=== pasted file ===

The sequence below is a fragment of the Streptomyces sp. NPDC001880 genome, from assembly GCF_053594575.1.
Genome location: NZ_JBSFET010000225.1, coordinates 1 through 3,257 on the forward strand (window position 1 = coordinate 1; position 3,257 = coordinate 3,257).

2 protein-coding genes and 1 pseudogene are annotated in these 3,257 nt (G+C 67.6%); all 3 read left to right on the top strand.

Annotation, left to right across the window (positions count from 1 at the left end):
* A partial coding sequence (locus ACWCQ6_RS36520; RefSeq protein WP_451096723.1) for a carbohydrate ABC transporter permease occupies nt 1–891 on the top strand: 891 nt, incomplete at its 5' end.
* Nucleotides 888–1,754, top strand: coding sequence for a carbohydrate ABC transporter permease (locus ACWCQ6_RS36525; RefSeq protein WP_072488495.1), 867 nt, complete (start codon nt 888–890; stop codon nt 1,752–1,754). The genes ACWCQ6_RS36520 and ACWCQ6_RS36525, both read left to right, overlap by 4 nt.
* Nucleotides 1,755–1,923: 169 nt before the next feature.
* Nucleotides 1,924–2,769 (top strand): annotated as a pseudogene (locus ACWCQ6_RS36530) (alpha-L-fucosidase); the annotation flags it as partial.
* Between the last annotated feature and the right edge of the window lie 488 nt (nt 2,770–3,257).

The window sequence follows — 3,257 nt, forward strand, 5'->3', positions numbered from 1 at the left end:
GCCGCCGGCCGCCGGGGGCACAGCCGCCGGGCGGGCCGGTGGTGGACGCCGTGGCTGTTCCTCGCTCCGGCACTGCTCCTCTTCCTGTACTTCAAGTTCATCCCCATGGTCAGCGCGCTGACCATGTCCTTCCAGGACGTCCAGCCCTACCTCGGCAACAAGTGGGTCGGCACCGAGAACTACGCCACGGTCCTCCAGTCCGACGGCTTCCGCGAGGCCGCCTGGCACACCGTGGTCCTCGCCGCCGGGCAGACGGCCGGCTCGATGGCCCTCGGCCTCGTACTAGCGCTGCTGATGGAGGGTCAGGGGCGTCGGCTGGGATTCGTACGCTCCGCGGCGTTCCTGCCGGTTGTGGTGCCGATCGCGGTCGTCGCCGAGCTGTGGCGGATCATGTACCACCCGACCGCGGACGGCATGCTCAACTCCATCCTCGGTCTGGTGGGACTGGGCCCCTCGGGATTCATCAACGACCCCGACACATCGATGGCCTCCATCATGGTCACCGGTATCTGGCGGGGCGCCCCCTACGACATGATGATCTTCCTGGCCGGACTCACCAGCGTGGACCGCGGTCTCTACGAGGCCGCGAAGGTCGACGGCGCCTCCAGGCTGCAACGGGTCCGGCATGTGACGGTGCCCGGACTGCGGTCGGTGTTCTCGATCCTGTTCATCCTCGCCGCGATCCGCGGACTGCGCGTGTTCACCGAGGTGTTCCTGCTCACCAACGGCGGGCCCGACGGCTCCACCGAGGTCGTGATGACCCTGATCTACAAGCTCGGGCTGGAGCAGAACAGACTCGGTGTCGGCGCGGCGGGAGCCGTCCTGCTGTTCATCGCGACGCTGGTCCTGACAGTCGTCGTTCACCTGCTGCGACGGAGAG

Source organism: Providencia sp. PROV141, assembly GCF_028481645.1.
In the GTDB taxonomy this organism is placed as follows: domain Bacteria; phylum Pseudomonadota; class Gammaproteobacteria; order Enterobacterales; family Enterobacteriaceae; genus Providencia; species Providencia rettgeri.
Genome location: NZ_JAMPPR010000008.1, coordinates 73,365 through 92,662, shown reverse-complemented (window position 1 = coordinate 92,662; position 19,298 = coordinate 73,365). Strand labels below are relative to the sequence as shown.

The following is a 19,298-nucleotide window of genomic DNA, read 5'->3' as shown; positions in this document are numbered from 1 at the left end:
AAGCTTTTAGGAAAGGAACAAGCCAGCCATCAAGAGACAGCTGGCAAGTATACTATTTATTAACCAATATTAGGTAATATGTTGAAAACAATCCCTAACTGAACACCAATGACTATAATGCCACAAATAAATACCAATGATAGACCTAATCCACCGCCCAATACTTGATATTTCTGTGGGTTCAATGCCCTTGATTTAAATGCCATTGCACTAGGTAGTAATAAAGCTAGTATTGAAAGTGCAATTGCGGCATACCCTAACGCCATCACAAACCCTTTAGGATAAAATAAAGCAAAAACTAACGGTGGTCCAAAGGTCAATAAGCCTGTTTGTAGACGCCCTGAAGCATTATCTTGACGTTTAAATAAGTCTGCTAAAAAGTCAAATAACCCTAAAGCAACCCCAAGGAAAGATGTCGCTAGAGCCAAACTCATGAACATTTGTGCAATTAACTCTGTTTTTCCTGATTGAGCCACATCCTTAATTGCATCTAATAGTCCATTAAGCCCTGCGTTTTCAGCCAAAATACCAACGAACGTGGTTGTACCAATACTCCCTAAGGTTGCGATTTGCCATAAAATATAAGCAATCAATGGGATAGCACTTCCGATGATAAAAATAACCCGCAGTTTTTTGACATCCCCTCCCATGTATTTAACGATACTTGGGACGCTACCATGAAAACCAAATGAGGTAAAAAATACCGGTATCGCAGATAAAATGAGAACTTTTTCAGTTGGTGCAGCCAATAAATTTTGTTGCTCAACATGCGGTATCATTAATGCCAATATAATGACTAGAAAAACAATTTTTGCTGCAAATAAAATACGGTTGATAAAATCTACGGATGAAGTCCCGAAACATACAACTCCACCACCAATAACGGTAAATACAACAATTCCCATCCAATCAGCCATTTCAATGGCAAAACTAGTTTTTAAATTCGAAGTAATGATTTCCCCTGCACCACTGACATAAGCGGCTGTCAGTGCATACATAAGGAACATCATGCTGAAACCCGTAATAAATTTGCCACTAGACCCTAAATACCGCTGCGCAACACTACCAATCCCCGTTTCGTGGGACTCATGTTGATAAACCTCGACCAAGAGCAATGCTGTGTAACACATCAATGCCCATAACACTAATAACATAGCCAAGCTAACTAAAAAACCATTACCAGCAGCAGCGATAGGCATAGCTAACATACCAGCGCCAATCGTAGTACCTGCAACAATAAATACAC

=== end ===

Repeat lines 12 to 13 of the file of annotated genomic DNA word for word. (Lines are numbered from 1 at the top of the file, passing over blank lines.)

Source organism: Providencia sp. PROV141, assembly GCF_028481645.1.
In the GTDB taxonomy this organism is placed as follows: domain Bacteria; phylum Pseudomonadota; class Gammaproteobacteria; order Enterobacterales; family Enterobacteriaceae; genus Providencia; species Providencia rettgeri.